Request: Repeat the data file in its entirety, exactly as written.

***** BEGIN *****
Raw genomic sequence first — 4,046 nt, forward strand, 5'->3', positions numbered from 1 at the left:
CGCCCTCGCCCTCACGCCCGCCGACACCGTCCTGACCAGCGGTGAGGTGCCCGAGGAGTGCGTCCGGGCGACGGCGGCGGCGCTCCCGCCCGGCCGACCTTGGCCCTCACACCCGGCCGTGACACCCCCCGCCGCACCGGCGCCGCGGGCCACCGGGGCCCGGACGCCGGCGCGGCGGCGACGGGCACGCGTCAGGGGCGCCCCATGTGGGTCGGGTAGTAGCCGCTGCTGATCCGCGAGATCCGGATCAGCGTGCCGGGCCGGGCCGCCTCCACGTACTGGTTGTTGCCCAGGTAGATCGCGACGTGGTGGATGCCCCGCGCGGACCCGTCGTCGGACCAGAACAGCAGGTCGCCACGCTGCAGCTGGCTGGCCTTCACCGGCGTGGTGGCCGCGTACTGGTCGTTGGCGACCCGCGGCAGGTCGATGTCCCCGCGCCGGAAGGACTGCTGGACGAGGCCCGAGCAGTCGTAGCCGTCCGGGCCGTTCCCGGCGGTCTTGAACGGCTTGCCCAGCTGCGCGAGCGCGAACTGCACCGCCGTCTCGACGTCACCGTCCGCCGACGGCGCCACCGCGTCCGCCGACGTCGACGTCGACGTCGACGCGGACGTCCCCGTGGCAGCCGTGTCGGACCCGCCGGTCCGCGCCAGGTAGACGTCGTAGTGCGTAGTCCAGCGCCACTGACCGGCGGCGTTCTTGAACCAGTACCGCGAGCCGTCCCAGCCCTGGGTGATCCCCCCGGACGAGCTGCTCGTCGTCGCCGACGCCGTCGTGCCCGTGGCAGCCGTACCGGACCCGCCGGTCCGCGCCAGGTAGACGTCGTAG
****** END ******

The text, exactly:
Raw genomic sequence first — 4,046 nt, forward strand, 5'->3', positions numbered from 1 at the left:
CGCCCTCGCCCTCACGCCCGCCGACACCGTCCTGACCAGCGGTGAGGTGCCCGAGGAGTGCGTCCGGGCGACGGCGGCGGCGCTCCCGCCCGGCCGACCTTGGCCCTCACACCCGGCCGTGACACCCCCCGCCGCACCGGCGCCGCGGGCCACCGGGGCCCGGACGCCGGCGCGGCGGCGACGGGCACGCGTCAGGGGCGCCCCATGTGGGTCGGGTAGTAGCCGCTGCTGATCCGCGAGATCCGGATCAGCGTGCCGGGCCGGGCCGCCTCCACGTACTGGTTGTTGCCCAGGTAGATCGCGACGTGGTGGATGCCCCGCGCGGACCCGTCGTCGGACCAGAACAGCAGGTCGCCACGCTGCAGCTGGCTGGCCTTCACCGGCGTGGTGGCCGCGTACTGGTCGTTGGCGACCCGCGGCAGGTCGATGTCCCCGCGCCGGAAGGACTGCTGGACGAGGCCCGAGCAGTCGTAGCCGTCCGGGCCGTTCCCGGCGGTCTTGAACGGCTTGCCCAGCTGCGCGAGCGCGAACTGCACCGCCGTCTCGACGTCACCGTCCGCCGACGGCGCCACCGCGTCCGCCGACGTCGACGTCGACGTCGACGCGGACGTCCCCGTGGCAGCCGTGTCGGACCCGCCGGTCCGCGCCAGGTAGACGTCGTAGTGCGTAGTCCAGCGCCACTGACCGGCGGCGTTCTTGAACCAGTACCGCGAGCCGTCCCAGCCCTGGGTGATCCCCCCGGACGAGCTGCTCGTCGTCGCCGACGCCGTCGTGCCCGTGGCAGCCGTACCGGACCCGCCGGTCCGCGCCAGGTAGACGTCGTAG